John Pike, director of the defense and security information website GlobalSecurity.org, agreed at the time that Tonopah was one possible location for the new, 36,000 square feet building. In addition, this budget proposal for the classified hangar came after work had already started on another massive hangar at the secretive Groom Lake test site, better known as Area 51, suggesting the two buildings were separate projects.
It may turn out that the Air Force moved the bulk of the RQ-170s out of Tonopah to make room for another top secret, joint drone program. We have seen official details and other hints about various secretive Air Force aircraft projects since the Sentinels came into the light.
In December 2013, veteran Aviation Week reporters Bill Sweetman and Amy Butler reported the existence of another flying-wing stealth drone, dubbed the RQ-180. Six months later, Air Force Lieutenant General Robert Otto, the Deputy Chief of Staff for Intelligence, Surveillance and Reconnaissance, made the unprecedented move to acknowledge the program publicly during a speech sponsored by the Air Force Association’s Mitchell Institute for Aerospace Studies. It took the service three years to cop to the existence of the Sentinel on the record.
In 2014, mysterious triangular planes appeared over Texas and Kansas. The next year, an Air Force report War Is Boring first obtained via the Freedom of Information Act suggested a still-unknown spy plane had already flown missions over the Pacific region two years earlier. You can read the relevant except above.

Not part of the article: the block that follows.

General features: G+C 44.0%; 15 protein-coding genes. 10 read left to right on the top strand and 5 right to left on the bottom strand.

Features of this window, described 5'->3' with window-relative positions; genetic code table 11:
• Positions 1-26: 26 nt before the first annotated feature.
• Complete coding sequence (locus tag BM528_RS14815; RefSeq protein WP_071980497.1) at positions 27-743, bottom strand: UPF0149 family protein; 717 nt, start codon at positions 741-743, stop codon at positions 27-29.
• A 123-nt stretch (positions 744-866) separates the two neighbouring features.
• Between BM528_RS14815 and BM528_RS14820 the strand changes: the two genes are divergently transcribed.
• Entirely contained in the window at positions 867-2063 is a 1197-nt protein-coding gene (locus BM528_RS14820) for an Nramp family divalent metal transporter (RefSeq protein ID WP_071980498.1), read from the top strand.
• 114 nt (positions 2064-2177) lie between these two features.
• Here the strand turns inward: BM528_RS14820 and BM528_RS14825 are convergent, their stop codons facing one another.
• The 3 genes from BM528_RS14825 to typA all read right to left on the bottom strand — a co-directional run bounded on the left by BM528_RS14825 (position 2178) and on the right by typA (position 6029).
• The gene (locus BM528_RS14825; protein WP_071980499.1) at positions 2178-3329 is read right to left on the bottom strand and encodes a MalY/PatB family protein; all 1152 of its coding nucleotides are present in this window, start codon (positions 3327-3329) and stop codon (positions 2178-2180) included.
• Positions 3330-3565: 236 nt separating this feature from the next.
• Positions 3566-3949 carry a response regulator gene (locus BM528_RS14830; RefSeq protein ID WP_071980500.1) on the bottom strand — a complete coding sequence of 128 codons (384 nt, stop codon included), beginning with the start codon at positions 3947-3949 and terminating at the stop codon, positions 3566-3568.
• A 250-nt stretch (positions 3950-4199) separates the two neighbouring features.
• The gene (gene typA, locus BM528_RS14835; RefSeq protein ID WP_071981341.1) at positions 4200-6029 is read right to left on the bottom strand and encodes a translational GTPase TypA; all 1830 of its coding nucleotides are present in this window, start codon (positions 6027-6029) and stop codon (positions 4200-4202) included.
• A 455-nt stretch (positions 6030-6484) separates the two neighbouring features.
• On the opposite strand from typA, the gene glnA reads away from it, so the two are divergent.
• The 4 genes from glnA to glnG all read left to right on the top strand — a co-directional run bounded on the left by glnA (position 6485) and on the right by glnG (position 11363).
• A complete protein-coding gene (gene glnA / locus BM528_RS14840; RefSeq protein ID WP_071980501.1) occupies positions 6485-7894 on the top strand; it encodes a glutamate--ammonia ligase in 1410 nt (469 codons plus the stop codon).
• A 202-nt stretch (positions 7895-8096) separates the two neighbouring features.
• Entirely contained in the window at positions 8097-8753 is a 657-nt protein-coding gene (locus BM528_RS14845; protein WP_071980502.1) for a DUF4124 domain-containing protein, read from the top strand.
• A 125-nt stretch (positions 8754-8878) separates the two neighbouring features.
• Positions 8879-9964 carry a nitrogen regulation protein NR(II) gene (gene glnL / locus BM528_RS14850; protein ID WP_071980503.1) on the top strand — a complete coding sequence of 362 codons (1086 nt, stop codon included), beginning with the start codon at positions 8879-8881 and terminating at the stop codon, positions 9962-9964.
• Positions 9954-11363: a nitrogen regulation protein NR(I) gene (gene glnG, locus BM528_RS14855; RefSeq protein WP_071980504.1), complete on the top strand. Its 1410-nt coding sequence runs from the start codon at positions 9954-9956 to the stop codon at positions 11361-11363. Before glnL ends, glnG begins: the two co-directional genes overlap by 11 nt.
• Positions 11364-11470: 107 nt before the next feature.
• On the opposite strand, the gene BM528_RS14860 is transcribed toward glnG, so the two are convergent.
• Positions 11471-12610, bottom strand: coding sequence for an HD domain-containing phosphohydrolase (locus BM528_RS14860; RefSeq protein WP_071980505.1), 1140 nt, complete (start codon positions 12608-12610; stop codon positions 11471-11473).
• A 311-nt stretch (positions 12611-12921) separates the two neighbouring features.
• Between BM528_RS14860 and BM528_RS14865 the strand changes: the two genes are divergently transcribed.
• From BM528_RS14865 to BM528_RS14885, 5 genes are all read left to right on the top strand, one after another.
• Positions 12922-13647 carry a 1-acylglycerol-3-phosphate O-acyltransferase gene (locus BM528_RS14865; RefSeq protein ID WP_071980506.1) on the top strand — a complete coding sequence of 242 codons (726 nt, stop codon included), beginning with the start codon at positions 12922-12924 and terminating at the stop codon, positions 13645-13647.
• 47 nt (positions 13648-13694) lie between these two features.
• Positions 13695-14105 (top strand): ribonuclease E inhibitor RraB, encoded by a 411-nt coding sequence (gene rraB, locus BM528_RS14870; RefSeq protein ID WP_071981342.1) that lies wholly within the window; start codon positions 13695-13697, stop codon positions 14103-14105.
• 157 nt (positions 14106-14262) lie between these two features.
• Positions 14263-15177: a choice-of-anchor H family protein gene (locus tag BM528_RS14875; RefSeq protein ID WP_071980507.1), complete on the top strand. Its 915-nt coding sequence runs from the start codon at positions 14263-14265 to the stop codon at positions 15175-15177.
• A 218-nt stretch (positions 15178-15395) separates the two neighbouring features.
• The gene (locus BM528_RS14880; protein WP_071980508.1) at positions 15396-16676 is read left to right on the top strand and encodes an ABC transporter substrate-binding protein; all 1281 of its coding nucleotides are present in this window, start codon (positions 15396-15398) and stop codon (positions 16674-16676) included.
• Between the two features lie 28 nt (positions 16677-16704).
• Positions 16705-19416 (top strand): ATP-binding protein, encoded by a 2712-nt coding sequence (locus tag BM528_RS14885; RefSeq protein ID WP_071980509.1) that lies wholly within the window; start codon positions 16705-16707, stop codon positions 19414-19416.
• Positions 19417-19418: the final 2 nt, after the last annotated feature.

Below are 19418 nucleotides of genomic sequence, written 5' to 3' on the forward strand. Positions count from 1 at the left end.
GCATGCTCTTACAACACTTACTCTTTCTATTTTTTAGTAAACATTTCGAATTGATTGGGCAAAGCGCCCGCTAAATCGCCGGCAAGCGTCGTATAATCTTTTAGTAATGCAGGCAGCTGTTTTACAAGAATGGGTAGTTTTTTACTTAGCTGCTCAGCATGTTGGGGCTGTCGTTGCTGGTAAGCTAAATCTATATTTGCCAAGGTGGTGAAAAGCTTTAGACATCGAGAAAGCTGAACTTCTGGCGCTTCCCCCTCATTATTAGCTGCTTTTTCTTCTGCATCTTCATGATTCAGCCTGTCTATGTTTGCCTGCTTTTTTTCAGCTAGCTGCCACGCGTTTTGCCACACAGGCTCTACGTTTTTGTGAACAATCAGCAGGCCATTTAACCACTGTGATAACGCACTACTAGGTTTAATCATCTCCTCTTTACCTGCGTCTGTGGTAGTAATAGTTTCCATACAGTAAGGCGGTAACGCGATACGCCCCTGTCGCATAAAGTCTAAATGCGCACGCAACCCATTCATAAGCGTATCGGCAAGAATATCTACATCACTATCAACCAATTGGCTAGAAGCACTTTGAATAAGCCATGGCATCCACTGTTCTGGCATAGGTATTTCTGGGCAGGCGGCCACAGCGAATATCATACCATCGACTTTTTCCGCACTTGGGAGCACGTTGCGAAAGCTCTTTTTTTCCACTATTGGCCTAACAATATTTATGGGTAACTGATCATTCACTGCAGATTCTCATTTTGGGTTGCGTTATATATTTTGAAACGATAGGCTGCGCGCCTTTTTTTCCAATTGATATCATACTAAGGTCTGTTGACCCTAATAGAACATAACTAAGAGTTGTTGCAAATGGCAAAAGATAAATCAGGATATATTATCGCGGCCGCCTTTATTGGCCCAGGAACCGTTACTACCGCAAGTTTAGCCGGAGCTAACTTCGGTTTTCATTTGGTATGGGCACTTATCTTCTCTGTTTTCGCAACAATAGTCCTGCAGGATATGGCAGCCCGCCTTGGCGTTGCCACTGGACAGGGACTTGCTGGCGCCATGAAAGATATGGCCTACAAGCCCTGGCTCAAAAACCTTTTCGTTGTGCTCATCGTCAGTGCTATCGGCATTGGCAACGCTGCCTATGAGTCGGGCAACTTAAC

Still, the details we know of URS Federal Services’ contract point to work on an entire operational concept based around something more like a more numerous UCAV fleet than a handful of “silver bullet” pilotless spy aircraft and suggests that these aircraft already exist. There’s no indication of weapon system research and development or procurement money involved in this “services” contract. The Air Force pulled almost $3 million out of a so-called “operations and maintenance” account (funds services generally set aside for things like payroll) to get URS Federal Services quickly off to work.
Publicly, the Air Force has stutter-started and then canceled a number of such projects since the late 1990s as Rogoway’s piece details. Before dropping out in 2006, the Air Force had tested experimental armed unmanned aerial vehicles in partnership with the U.S. Navy under the Joint Unmanned Combat Air Systems (J-UCAS) program. Six years later, the Air Force curiously shuttered another next-generation unmanned aircraft project, which it referred to as MQ-X, ostensibly aimed at producing a pilotless attacker. In the meantime, in response to Navy requirements, Northrop Grumman has built the revolutionary X-47B and proposed an improved X-47C variant, Boeing has flown a derivative of the X-45C—the last of the J-UCAS aircraft—called Phantom Ray, and Lockheed has shown artwork of an enlarged RQ-170 it calls Sea Ghost.
All of this would seem to offer more hints of a “pocket UCAV force” like the one Rogoway posited in his earlier analysis.
“You have to imagine that if there has been such an amazing outburst of programmatic creativity in the unclassified world, that there would have been at least as much friskiness on the classified side of the house,” Pike told me back in 2015, referring to years with a nearly endless stream of public drone prototypes and concepts.
While there are just too many unknowns to be sure, given the history of the locations, the money involved, the time frame, and what we already know about separate developments, this contract suggests the Air Force is up to something big out in Nevada. We’ve already put in a Freedom of Information Act Request for documents related to the contract and we’ll be sure to follow up with any new details as we become aware of them.